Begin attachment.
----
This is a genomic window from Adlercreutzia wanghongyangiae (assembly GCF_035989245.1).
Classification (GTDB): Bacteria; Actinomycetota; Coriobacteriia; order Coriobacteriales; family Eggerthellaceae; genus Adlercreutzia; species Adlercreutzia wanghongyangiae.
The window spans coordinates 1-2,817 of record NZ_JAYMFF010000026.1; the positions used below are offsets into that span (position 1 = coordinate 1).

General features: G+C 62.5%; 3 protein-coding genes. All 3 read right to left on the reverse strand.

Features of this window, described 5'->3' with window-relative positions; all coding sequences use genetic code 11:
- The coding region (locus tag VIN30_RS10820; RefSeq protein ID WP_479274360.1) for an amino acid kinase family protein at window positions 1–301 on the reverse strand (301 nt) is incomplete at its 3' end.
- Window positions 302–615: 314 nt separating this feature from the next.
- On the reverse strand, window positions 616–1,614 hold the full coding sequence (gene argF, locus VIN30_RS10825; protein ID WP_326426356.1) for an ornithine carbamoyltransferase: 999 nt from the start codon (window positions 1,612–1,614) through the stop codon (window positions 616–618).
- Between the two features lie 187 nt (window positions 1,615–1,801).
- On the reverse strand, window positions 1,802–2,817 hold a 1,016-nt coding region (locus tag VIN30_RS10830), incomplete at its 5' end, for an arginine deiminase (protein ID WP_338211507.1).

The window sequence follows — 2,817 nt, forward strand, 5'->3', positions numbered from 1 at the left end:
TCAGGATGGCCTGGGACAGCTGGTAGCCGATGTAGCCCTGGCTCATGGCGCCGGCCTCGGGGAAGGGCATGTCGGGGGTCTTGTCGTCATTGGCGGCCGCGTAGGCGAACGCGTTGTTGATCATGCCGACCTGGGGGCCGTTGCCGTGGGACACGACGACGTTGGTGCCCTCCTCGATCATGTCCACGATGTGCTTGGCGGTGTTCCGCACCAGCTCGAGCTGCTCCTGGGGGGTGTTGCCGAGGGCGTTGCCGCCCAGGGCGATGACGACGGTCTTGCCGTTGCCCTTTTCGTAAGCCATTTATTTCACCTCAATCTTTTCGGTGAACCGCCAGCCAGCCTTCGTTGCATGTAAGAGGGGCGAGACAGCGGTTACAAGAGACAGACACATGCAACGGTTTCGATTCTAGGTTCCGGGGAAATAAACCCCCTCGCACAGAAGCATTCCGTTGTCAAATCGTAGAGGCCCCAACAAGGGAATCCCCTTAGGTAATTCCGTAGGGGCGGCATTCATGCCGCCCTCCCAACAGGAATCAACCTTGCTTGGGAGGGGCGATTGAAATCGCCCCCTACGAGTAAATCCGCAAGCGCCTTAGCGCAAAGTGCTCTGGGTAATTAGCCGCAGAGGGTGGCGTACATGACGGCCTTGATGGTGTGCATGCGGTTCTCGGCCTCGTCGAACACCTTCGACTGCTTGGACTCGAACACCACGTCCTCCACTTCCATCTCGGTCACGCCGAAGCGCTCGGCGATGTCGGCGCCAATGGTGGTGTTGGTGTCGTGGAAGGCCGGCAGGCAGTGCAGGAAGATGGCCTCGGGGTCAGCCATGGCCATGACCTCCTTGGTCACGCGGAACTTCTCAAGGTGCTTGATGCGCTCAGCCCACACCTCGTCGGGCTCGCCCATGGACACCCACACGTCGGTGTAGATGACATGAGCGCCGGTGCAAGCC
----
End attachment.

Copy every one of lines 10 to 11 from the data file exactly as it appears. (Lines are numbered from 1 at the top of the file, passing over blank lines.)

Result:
- On the reverse strand, window positions 1,802–2,817 hold a 1,016-nt coding region (locus tag VIN30_RS10830), incomplete at its 5' end, for an arginine deiminase (protein ID WP_338211507.1).

The window sequence follows — 2,817 nt, forward strand, 5'->3', positions numbered from 1 at the left end: